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Patents: 339 of 511
UNITED STATES PATENT OFFICE.
OLIN H. BASQUIN, OF CHICAGO, ILLINOIS, ASSIGNOR, BY MESNE ASSIGNMENTS,
TO THE LUXFER PRISM PATENTS COMPANY, OF WEST VIRGINIA.

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Olin H. Basquin
13 of 28
VAULT-LIGHT.
SPECIFICATION forming part of Letter Patent No. 586,214, dated July 13, 1897.
Application filed January 23, 1897. Serial No. 620,458. (No model.)
To all whom it may concern:
    Be it known that I, OLIN H. BASQUIN, a citizen of the United States, residing at Chicago, in the county of Cook and State of Illinois, have invented certain new and useful Improvements in Vault-Lights, of which the following is a specification.
    My invention relates to vault-lights for diffusing and distributing the light, and has for its object to provide the new and improved prism-lights for this purpose illustrated in the accompanying drawings, wherein—
    Figure 1 is a section through a lens or vault-light embodying my invention. Fig. 2 is a section through a modified form of my device. Fig. 3 is a section through a further modified form of my device. Fig. 4 is a section through a pavement composed of my prism-lights.
    Like letters refer to like parts throughout the several figures.
    The object of my invention is to form a prism-light which will throw the light as near to the edge of the prism next in advance as practicable and still allow it to pass by the prisms without being obstructed thereby, thus avoiding the loss of light ordinarily occurring. I have found that the prism-light herein illustrated approaches this result as near as it is practicable to do so. The several constructions herein shown all approximate this result.
    Referring now to Fig. 1, which shows a body portion A, provided with the projecting parts or prisms B, I have found that if the reflecting-surface C is curved in a manner similar to that shown— that is, if it is a convex curve— the rays of light falling on the receiving-surface D and passing through the prism will be reflected by that surface and subsequently be by the other prism-surface refracted so as to clear the prism next adjoining, as shown, the rays of light, after leaving the prism, being thrown in as nearly horizontal lines as is practicable. The curve given to this surface depends, of course, upon the several conditions, and I therefore do not wish to limit myself to any particular curve, the only limitation being that it shall be curved so as, in conjunction with the other surface of the prism, whether that be curved or not, to converge, substantially all the light falling upon the
receiving-surface associated with said prism on a line just below the lower line of the next preceding prism.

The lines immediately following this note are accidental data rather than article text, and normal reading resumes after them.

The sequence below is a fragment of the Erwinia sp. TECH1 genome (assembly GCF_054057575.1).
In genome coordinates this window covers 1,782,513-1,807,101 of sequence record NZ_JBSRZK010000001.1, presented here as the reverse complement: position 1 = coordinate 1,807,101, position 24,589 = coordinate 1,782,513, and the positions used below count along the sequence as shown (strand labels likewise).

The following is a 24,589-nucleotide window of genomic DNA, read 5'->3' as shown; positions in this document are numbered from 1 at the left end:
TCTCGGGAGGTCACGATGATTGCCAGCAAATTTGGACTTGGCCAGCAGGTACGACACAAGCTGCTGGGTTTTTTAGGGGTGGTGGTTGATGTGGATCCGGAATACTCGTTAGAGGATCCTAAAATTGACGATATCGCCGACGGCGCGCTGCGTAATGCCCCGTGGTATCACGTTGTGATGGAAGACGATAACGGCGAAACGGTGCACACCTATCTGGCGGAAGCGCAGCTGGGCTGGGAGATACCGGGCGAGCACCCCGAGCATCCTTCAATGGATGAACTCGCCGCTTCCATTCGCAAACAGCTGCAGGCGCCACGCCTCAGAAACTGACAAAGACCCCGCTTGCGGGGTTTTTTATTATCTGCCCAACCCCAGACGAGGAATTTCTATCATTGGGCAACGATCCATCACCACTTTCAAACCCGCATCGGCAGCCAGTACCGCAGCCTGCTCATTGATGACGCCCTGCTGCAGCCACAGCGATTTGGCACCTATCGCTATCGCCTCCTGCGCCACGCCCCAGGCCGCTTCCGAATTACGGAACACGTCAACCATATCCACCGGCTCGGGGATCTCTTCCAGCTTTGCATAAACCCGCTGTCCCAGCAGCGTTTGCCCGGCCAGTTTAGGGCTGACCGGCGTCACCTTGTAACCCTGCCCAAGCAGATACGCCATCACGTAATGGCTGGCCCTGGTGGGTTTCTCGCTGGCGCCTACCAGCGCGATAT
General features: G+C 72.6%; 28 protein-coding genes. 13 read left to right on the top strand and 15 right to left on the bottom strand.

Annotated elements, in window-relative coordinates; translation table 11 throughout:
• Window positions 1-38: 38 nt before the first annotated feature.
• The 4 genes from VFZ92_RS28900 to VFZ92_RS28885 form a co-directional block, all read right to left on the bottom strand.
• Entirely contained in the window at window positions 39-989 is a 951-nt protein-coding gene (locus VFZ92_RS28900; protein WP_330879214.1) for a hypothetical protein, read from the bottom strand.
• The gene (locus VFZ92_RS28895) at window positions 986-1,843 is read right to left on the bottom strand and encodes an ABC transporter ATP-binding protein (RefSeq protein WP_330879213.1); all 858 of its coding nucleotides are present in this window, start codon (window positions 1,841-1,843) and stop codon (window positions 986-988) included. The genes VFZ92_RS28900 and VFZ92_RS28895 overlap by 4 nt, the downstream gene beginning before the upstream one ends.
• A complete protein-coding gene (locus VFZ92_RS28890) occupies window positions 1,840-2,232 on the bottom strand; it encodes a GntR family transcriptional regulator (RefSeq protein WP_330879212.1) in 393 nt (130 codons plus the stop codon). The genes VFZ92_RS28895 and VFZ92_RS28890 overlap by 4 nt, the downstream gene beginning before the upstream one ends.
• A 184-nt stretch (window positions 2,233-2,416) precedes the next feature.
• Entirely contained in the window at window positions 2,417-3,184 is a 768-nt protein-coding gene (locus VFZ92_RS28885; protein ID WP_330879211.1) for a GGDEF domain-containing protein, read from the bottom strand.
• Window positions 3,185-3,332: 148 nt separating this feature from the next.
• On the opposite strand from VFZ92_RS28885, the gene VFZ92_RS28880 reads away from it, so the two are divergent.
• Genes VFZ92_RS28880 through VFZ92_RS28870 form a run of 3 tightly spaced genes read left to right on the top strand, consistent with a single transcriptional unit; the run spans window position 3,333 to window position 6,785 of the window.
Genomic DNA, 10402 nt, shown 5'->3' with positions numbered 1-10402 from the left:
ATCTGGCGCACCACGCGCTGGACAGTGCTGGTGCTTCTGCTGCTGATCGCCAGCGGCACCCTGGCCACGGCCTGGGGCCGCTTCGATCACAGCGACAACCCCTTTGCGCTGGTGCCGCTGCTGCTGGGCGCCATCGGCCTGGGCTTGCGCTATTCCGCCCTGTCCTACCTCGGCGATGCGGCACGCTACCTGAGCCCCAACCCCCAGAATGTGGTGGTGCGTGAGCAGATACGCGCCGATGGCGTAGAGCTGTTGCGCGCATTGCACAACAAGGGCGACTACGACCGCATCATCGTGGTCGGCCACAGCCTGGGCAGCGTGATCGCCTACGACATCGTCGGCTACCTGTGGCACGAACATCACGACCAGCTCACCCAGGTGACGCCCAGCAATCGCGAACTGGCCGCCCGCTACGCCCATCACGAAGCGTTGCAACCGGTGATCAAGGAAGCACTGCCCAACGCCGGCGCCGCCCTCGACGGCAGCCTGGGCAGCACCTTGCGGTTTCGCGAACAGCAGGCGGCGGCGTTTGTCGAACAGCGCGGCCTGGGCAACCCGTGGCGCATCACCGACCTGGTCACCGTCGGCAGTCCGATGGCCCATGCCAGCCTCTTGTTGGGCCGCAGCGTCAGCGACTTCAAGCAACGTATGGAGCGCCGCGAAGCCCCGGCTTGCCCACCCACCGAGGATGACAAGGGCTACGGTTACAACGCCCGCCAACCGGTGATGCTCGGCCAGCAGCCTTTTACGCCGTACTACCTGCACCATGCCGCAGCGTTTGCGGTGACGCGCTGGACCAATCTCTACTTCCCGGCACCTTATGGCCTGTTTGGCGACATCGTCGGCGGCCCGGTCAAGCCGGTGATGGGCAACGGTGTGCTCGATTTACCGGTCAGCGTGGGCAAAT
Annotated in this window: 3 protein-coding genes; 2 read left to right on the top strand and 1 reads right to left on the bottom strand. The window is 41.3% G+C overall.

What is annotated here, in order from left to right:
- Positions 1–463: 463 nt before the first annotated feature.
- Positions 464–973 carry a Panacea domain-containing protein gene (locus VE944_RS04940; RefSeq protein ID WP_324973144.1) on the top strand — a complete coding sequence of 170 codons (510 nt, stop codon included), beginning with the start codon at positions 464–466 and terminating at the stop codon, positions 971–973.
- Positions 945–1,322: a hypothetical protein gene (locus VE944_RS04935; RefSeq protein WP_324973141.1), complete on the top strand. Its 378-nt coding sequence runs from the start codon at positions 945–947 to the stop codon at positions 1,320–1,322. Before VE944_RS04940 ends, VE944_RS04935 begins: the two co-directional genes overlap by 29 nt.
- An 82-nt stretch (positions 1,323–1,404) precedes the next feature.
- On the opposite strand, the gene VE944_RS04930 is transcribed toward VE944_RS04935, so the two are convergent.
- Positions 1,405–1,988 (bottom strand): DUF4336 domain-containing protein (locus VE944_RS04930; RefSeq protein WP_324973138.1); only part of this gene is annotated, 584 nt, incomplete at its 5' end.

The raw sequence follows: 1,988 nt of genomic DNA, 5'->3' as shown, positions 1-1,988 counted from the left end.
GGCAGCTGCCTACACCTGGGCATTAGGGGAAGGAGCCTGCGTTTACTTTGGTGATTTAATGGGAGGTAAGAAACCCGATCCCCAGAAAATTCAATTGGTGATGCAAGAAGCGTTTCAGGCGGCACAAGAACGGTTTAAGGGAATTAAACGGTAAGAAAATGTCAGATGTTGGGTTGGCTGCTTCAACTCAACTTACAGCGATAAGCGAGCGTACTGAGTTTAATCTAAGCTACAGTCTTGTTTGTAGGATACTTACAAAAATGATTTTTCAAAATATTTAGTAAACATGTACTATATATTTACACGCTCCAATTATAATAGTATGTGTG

Referring now to Fig. 2, I have shown a construction for obtaining the same result when the reflecting-surface C is straight. In this case the refracting-surface E is curved, such surface being given a convex curve, as shown.
    In Fig. 3 I have shown a construction wherein two curved surfaces are used, the reflecting-surface C and the refracting-surface E both being curved. In this construction both curves act to change the direction of the rays of light, so as to make them leave the prisms in as nearly horizontal lines as is practicable and still have them pass below the adjoining prism or lens.
    I do not of course presume to have shown in these drawings all the possible forms by which the result sought can be attained, and indeed I have designed other forms than those shown. The ideal device along the lines of my invention would be one in which all of the rays of light entering are received and directed forwardly, so as to most nearly approach without impinging upon the prism in front. Of course this would be most desirable in such lights as are called " vault-lights."
    Referring to Fig. 4, G is the vault beneath the pavement; H, the retaining-wall; J, a column supporting the building; K, a store-front, and the pavement-light is composed, as indicated, of a set of my prisms.
    I have described my improvement as being a body of glass with a series of prisms. Of course my invention is realized in a body of glass with a single prism, or in a body of glass with a series of prisms, or in a structure made up of bodies of glass having one or more prisms, provided that the relation of the prisms to the body of the glass is such as to bring about the result which I have described.
    To determine the character and relations of the two faces of the prism I proceed as follows: Knowing the direction from which the light is to be received and the direction of the receiving-surface, I arbitrarily determine the width of the prism and place on a diagram upon which the line indicating the